3DMark, a benchmark software has removed from its results some of Huawei’s smartphones. The reason? The Chinese company programmed them to detect the use of a benchmark and thus deceive the real capabilities of phones.
As was the case with other manufacturers’ devices, the Huawei P20, P20 Pro, Nova 3 and Honor Play increased their performance when benchmarking software was running. Interestingly, Huawei did not deny the charges against him.
The cheating was unearthed earlier this week by AnandTech. The site noted irregularities in the benchmarking results:
“As part of our phone comparison analysis, we often use additional power and performance tests on our benchmarks. In testing the new phones, Honor Play had strange results. Compared to the Huawei P20 devices tested earlier in the year, which have the same SoC, the results were also a little less good and just as strange.
“In our P20 review, we noted that the P20’s performance had decreased compared to the Mate 10. Since we had encountered similar issues on the Mate 10 that had been resolved with a firmware update, we did not too much on the subject and we decided to focus on other parts of the review.
“After some tests, what Huawei and Honor seemed to be doing became clear: the new devices have a benchmarking detection mechanism that allows a much higher power limit for the SoC with a much more generous thermal system. In the end, on some whitelisted applications, the device performs very well compared to what the user can expect from other similar titles that are not in the whitelist. It consumes energy, reduces the efficiency of the unit and reduces the life of the battery.
“That sounds pretty blatant about what Huawei and, apparently, Honor had done: the new devices are endowed with a reference detection mechanism In the end, on some whitelisted apps, the device is very performance compared to what users can expect from other similar titles, which consumes energy, reduces unit efficiency and reduces battery life. ”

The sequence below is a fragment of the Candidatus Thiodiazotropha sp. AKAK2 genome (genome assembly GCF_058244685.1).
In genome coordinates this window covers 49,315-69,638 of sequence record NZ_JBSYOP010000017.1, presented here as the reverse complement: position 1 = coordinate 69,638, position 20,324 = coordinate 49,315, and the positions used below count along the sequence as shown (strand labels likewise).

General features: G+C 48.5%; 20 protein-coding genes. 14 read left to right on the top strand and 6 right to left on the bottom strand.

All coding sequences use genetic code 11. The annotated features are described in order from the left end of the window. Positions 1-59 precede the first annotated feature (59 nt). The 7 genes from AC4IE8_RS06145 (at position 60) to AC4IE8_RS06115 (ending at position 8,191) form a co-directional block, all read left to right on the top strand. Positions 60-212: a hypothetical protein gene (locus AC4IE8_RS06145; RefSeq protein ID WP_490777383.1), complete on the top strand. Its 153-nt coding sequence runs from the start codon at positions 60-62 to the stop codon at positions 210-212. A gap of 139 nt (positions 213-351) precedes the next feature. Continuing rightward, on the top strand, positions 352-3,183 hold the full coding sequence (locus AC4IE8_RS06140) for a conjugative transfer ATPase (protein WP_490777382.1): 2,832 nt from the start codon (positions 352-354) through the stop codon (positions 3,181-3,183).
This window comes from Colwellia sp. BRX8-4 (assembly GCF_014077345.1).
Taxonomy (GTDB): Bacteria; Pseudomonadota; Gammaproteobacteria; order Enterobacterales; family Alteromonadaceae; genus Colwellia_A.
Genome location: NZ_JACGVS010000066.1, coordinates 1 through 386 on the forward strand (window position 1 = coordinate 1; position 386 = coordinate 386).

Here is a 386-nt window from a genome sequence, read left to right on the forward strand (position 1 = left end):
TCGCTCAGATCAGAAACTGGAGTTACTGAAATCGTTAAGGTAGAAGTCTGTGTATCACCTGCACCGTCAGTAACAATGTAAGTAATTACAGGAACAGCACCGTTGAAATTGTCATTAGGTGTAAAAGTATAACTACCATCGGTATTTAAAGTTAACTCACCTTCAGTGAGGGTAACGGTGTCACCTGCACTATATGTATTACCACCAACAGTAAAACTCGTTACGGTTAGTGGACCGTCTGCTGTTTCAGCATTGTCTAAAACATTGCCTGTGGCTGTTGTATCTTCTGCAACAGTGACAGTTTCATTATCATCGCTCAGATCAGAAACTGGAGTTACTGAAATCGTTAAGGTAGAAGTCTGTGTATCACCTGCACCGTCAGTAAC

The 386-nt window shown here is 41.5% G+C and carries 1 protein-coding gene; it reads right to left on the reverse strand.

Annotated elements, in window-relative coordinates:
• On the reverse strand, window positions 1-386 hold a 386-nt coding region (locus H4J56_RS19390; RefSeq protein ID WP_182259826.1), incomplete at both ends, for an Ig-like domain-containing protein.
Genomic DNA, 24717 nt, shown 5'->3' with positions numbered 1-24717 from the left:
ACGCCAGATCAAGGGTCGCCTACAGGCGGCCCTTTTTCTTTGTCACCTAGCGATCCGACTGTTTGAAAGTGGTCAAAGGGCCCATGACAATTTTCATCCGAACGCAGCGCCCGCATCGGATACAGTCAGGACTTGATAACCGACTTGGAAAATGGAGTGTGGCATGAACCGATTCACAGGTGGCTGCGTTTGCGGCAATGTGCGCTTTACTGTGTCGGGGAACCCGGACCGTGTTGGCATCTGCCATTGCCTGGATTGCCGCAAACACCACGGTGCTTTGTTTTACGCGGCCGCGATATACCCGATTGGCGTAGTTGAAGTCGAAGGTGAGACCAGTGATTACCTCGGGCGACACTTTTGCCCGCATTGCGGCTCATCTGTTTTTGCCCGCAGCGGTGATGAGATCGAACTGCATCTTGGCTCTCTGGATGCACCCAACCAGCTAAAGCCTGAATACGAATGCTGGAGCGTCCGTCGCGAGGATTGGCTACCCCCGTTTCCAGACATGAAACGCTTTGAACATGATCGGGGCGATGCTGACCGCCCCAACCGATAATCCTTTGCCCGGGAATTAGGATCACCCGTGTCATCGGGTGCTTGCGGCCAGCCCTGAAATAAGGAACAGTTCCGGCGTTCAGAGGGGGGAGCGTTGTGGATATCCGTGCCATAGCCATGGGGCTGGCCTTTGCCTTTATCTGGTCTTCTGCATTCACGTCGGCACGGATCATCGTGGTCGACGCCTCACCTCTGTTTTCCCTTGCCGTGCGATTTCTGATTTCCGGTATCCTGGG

UL, the company behind the 3DMark benchmarking software, has studied things and found that using a “private” version of 3DMark gave results very different from those of the version of the application found in Google Play. The company said:
“We found that the scores of the 3DMark public application were up to 47% higher than the scores of the private app, even though the tests are identical. With the 3DMark public application, these devices seem to use a hidden “performance mode” that replaces the typical power profile of devices. The difference in scores tells us that devices simply recognize the 3DMark app by name rather than adapting to the type of work in the test. ”
As this type of activity is contrary to UL’s rules, the company said “We decided to remove the names of the models concerned and remove them from our performance ranking.”
Based on its own tests, UL has removed the following models:
- Huawei P20 Pro
- Huawei Nova 3
- Honor Play.
Based on AnandTech’s tests, UL has also removed the Huawei P20.
Huawei has issued the following statement:
“Huawei still favors the user experience rather than looking for high benchmark scores, especially since there is no direct link between smartphone testing and experiences. user. Huawei smartphones use advanced technologies such as AI to optimize hardware performance including CPU, GPU and NPU.
“When someone launches a photo application or plays a graphic game, Huawei’s intelligent software creates a fluid and stable user experience by applying all the hardware features while simultaneously managing the temperature and energy efficiency of the device.” apparatus. For less power-hungry applications than web browsing, they will only allocate the resources needed to deliver the required performance.
“In normal benchmarking scenarios, once Huawei’s software recognizes a benchmarking application, it adapts intelligently to” performance mode “and provides optimal performance. Huawei plans to provide users with access to “Performance Mode” so they can use the maximum power of their device when they need it.
“Huawei, as the industry leader, is ready to work with partners to find the best evaluation standards that can accurately assess the user experience.”
Adam Thrones is still early into his career as tech and digital marketing reporter but has already had his work published in many major publications including JoyStiq and Android Authority. In regards to academics, Adam earned a degree in business from Fordham University. Adam has a passion for emerging technology and writing on his blog. He is always eager about the new gadgets on the market and likes to cover updates on software.